• Supportive economic tools may be a great way to move progressively away from wasteful behaviours and purchasing habits, and drive innovation: 
  • Extended Producer Responsibility (EPR) can be adopted to have separate collection and recycling schemes funded by packaging producers (EPR schemes collect unit fees from producers, then the budget is allocated to compensate municipalities for the cost of separate collection, and/or to support/reward recycling activities). EPR has long been adopted in Europe for packaging waste, electric/electronic waste, and other types of goods and materials. Also important: EPR schemes should not be designed to kill local recycling initiatives, but to support them – EPR schemes must simply fund the system, not run the business.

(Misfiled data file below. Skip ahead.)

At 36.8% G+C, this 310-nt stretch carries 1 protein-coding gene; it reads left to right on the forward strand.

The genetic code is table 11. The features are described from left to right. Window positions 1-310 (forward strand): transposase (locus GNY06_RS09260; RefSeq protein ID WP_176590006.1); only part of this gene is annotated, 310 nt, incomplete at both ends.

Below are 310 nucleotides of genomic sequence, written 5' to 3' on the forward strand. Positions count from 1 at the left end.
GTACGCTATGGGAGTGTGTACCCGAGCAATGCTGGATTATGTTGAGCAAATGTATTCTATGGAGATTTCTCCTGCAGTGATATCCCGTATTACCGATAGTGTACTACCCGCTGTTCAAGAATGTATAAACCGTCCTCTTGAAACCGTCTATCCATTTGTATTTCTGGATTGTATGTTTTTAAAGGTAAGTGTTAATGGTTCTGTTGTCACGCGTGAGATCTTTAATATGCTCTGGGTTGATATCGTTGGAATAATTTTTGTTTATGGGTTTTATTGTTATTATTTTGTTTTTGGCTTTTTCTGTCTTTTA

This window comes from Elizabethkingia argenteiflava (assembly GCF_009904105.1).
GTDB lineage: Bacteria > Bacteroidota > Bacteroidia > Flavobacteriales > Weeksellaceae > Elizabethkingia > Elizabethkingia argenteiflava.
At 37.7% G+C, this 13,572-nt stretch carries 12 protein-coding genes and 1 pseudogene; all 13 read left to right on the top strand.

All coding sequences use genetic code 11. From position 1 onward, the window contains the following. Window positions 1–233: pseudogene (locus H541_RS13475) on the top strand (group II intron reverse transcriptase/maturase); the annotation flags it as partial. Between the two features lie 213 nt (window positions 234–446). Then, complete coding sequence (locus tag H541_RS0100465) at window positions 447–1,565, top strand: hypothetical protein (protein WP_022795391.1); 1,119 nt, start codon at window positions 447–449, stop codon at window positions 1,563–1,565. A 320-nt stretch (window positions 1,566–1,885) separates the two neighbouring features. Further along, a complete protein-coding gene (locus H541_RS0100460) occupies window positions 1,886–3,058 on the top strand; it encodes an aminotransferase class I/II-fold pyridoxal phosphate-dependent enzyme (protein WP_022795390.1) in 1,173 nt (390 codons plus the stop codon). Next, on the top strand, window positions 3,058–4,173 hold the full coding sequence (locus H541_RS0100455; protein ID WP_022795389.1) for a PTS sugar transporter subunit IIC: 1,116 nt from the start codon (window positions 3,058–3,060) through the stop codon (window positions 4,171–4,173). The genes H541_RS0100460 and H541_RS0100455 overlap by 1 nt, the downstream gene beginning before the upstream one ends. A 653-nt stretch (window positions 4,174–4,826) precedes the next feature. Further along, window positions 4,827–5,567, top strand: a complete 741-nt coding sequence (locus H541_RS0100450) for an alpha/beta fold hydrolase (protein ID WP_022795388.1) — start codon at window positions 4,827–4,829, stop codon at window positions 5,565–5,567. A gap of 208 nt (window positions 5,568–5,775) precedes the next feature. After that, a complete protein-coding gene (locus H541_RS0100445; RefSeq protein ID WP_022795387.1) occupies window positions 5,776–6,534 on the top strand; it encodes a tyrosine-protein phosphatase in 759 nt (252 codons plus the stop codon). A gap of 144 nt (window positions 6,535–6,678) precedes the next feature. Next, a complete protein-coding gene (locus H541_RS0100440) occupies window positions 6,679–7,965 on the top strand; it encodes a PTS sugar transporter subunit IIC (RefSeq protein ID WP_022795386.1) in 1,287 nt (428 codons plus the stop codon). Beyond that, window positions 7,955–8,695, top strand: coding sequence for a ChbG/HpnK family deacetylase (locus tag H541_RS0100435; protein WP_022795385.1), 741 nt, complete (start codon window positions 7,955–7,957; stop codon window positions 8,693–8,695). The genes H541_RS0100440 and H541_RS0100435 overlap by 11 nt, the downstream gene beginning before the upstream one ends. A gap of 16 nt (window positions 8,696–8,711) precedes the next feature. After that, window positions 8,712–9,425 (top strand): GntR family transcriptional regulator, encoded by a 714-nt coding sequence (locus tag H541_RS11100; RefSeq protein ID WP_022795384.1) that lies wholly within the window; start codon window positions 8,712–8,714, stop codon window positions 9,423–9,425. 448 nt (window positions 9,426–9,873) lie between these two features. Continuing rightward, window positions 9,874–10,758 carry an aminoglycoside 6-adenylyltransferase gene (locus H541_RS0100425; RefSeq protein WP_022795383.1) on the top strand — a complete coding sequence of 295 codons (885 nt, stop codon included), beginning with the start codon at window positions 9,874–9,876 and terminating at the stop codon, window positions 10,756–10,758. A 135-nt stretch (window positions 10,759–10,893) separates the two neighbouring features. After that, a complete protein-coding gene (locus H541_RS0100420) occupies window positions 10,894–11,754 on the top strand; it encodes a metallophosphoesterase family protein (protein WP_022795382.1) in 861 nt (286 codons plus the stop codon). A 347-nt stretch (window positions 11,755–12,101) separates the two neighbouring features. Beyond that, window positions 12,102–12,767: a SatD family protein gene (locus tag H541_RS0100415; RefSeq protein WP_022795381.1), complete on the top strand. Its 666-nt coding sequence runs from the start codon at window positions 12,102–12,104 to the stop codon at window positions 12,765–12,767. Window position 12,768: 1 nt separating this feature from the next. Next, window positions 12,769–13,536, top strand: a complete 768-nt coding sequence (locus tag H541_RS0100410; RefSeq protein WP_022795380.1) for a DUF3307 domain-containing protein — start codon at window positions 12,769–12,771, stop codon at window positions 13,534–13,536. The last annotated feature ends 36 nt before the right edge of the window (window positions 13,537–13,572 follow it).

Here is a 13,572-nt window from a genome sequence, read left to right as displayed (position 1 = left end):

• Deposit-Refunding Schemes (DRS) have proved to be the most effective way to have a high return rate of specific items: customers return the item (e.g. beverage bottles and cans) to the shop where purchased or (more commonly) any cooperating shop, to get the deposit back. This maximises capture rates of items within the DRS, boosts their reuse or recycling, and minimises littering of those items. Well-working DRS systems have been adopted for various containers by Denmark, Estonia, Germany, single states in the US, parts of Australia, etc. Good overview of all the countries can be seen here.